Dear Norton Juster:
I just saw you’re speaking at the SCBWI-LA conference this summer, and it’s killing me that I’m not able to attend.
When my sixth-grader teacher assigned THE PHANTOM TOLLBOOTH to my class, I loved all your clever expressions, the “synonym buns”; the average guy who claimed to be the shortest giant, tallest midget, thinnest fat man, and fattest thin man; the Humbug’s anxious response of “Seventeen!” every time he was faced with a math problem.
Then I went on to teach sixth grade, and THE PHANTOM TOLLBOOTH became my favorite novel to share. I’m not exaggerating when I say I’ve read your book at least thirty times. There are phrases that still float through my mind, words that roll off the tongue so perfectly, like the Humbug’s pronouncement, “A slavish concern for the composition of words is the sign of a bankrupt intellect,” or the Whether Man’s “It’s more important to know whether their will be weather than what the weather will be.”
Kids love your book -- even kids who, like Milo, aren’t really into school and learning and things like spelling February. I had a student two years in a row, who when he discovered my younger students were reading about Milo, Tock, and the Humbug, begged me to let him read along. In his social studies class. This is a kid who otherwise would be labeled as a reluctant reader.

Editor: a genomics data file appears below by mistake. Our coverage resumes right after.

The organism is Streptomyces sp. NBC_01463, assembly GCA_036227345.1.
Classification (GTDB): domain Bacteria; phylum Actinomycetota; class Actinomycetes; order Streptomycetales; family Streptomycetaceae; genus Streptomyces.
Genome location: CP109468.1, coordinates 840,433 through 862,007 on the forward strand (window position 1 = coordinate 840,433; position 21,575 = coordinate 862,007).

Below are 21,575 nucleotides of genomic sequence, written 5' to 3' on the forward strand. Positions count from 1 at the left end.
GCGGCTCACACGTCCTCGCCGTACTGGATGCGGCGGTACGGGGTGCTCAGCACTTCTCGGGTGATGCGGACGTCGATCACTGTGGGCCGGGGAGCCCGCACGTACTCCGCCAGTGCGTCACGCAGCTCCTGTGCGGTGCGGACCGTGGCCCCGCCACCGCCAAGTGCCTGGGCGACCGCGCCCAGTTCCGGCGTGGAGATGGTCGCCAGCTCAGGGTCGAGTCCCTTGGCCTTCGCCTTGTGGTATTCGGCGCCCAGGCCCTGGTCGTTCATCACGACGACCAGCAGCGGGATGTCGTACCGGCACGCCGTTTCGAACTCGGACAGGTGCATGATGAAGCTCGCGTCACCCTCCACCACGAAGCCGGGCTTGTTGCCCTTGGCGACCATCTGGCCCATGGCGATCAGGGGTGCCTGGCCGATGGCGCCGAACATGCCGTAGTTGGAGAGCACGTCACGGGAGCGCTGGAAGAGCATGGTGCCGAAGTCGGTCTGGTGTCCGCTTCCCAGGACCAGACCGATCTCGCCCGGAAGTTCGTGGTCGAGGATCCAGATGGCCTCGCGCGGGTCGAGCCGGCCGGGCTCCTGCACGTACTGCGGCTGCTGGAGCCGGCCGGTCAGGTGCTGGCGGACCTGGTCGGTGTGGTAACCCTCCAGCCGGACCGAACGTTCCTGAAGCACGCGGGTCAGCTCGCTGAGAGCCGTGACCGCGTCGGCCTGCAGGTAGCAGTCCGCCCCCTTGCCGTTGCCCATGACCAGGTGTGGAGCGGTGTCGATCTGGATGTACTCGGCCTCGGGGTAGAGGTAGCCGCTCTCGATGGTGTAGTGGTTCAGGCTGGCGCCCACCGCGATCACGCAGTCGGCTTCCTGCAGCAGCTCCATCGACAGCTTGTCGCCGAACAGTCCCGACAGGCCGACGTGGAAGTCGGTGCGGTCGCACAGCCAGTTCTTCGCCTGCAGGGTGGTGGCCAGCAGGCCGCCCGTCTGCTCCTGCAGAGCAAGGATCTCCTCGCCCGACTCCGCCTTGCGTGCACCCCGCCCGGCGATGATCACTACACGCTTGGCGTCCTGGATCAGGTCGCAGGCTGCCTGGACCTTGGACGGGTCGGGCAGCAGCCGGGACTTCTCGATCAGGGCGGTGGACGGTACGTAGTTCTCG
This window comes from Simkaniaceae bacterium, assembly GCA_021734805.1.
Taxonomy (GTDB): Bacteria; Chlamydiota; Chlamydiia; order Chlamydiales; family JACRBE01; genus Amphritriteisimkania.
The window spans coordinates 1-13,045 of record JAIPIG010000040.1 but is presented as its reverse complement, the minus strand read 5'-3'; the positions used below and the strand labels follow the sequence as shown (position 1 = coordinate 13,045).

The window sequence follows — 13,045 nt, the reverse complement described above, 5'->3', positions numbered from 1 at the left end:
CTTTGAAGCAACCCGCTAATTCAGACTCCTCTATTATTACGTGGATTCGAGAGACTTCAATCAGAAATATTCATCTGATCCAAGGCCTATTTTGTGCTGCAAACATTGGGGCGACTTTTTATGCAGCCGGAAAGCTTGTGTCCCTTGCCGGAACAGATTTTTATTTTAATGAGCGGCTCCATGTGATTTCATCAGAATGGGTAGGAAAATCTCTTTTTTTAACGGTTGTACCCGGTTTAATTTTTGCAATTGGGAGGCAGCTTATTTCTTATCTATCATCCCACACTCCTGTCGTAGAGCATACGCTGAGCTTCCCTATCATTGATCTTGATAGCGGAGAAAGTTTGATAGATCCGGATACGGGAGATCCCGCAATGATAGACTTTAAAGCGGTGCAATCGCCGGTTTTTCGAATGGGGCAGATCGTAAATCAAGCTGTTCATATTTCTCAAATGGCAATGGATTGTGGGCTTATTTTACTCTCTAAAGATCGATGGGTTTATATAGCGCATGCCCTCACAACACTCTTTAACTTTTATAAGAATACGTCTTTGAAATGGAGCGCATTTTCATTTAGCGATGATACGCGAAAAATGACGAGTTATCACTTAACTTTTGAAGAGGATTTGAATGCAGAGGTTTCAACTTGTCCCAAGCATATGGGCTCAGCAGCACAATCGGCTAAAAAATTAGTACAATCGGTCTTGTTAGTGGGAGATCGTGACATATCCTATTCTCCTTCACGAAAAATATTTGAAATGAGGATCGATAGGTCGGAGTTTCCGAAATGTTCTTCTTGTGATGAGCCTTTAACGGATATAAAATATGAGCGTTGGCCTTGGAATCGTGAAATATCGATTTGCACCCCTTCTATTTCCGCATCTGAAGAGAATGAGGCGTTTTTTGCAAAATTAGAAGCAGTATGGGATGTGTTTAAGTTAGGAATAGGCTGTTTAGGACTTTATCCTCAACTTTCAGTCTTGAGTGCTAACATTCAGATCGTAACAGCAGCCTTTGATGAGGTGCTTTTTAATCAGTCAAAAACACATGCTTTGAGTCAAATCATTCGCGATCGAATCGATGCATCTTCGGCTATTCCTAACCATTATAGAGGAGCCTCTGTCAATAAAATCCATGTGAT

And the activities we did, all in conjunction with your book! A word market just like the one Milo encounters in Digitopolis, color poetry inspired by Chroma the Great’s colorful symphony, and everyone’s favorite, the words vs. numbers debate.
I’ve written you fan mail full of questions my students had, like why didn’t Milo’s car ever run out of gas? Did Milo ever return to the Lands Beyond? Did other kids get sent on a quest to return Rhyme and Reason to Wisdom?
Thank you for creating a book that has brought me so much pleasure and has awakened curiosity in so many children.
From a former sixth-grade fan,
Caroline Starr Rose